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Clashing Coding Styles: Learning to Work with a Growing Team of Programmers

clashing-coding-styles

Programmers come and go. Teams expand and contract. How you deal with the varying coding styles of new hires (and sometimes veterans) can be either a deterrent or encouragement – depending on your process.

“It’s not at all important to get it right the first time. It’s vitally important to get it right the last time.”—Andrew Hunt and David Thomas

One goal of a strong development team is optimum productivity. Concurrently, you want to keep an eye towards keeping all the programmers motivated to make a valuable contribution to the project.

If employee turnover is non-existent, then this is certainly attainable. The reality is that there is turnover in even the strongest and most rewarding team setup.

It’s a good idea to create a process that handles the addition of a new programmer. Someone who is new to the code can bring your project to a screeching halt while the new hire takes time to learn. Additionally, if you expand your development team with a new hire you add more levels of complication to the entire process.

It behooves you to establish a process to integrate new developers with the rest of the team and help (not hinder) the project momentum. This is also a positive way to keep up team morale and help you meet deadlines.

Establish Coding Standards

No matter what programming methodology your team has adopted (waterfall, scrum, test driven, extreme, or Agile) maintaining a standard for your code base is vital to project momentum.

Consider establishing code standards either through a pretty-printer or adding a coding formatter style sheet to the company’s preferred IDE. This removes a couple prevailing issues with team development including improving version control and taking ego out of the mix. Removing signature coding styles makes the end-result (your code base) seamless and alleviates the concern that one developer is changing another developer’s code.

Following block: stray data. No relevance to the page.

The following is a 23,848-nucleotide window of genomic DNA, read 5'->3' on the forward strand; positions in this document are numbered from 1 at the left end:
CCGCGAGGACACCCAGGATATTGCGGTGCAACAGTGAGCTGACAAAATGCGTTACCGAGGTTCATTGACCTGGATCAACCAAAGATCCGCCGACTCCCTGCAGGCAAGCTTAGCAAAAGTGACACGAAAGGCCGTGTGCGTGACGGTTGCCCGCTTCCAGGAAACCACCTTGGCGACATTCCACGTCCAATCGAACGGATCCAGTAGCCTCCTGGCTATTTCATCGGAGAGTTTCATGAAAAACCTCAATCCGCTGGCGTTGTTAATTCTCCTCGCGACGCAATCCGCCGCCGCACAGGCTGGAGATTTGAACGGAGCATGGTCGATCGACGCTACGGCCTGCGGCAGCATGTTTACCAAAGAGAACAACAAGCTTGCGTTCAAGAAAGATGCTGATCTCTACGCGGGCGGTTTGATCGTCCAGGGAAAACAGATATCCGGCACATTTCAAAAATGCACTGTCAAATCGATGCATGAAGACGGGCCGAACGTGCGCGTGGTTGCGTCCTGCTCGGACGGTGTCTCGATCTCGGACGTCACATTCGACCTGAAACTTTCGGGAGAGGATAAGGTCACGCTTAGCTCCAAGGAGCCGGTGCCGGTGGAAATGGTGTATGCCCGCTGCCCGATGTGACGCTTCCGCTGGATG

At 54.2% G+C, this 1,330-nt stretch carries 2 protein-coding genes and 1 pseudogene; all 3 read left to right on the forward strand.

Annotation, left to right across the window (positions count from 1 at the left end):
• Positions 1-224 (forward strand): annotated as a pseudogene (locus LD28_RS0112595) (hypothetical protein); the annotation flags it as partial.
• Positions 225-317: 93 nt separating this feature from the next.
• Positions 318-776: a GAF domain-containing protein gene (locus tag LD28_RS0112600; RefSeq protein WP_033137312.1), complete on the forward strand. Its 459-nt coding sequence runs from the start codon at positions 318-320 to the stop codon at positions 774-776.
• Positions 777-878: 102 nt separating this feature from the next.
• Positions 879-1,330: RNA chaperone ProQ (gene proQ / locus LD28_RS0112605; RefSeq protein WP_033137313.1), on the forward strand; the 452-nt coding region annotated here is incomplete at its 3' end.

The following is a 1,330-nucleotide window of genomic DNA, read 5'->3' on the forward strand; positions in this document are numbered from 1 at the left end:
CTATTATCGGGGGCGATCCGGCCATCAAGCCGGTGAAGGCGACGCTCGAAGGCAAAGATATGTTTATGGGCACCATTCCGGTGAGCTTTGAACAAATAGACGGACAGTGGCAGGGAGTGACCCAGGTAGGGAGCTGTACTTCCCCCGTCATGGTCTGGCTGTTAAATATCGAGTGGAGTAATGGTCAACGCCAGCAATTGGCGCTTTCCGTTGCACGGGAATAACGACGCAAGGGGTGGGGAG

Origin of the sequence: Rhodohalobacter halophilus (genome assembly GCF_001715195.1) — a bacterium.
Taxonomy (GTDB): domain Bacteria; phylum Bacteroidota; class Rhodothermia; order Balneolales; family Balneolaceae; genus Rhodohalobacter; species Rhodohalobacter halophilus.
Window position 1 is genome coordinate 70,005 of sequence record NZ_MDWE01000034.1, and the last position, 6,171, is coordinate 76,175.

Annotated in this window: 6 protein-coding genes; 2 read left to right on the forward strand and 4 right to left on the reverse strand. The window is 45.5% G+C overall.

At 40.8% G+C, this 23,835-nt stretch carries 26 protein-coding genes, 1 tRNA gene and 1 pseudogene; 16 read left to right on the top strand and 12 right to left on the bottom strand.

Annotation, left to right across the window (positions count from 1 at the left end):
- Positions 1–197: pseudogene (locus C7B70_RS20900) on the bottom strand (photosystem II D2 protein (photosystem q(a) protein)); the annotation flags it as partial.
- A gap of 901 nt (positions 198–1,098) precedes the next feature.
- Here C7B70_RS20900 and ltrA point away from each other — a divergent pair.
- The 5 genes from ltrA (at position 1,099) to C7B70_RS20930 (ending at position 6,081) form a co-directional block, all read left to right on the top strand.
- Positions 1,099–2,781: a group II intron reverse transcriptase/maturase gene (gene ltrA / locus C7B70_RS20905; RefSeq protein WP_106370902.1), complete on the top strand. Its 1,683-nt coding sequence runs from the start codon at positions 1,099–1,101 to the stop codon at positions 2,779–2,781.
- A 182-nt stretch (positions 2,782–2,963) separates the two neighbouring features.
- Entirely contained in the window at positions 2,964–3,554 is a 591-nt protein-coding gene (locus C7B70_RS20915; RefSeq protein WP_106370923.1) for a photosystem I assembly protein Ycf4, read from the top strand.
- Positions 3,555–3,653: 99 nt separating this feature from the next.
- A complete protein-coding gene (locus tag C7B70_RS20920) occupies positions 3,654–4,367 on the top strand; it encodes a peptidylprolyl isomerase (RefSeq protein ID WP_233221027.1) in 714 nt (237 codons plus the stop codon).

Using some sort of style sheet to compare against provides clarity and ownership as a group to the entire team. It also protects against the potential for having to clean up after a code import that causes widespread issues in readability and functionality.

Mentor Junior Programmers

Code reviews and pair programming are the most prevalent ways to bring a newly hired developer up to speed. Both processes have their own issues, but if used in the way they are intended they can help facilitate a smooth on-boarding process – and benefit the team bonding, too.

Code reviews involve providing a new programmer with a set of tasks that update trivial aspects of the code: FAQ’s, content updates, aging non-vital bug fixes, and tasks that do not affect the software’s overall functionality. When the new developer has that complete, he submits his code to a senior programmer. She reviews the code and offers suggestions to improve both the code structure and functionality.

Mentoring through review is an excellent way to learn; the junior can traverse the code base on his own terms and absorb at his own pace. The success of this process is entirely dependent on the learning process of the junior programmer but allows him to contribute meaningful code on trivial tasks and ask questions as he learns the code base.

Pair programming, on the other hand, is a bit more effective in walking a junior programmer through the core components of the code base. Pair programming can also provide encouragement and establish some camaraderie between developers working side-by-side at the same computer with their own keyboard and mouse. The exchange between programmers as they work on the same code block can provide some valuable learning experience.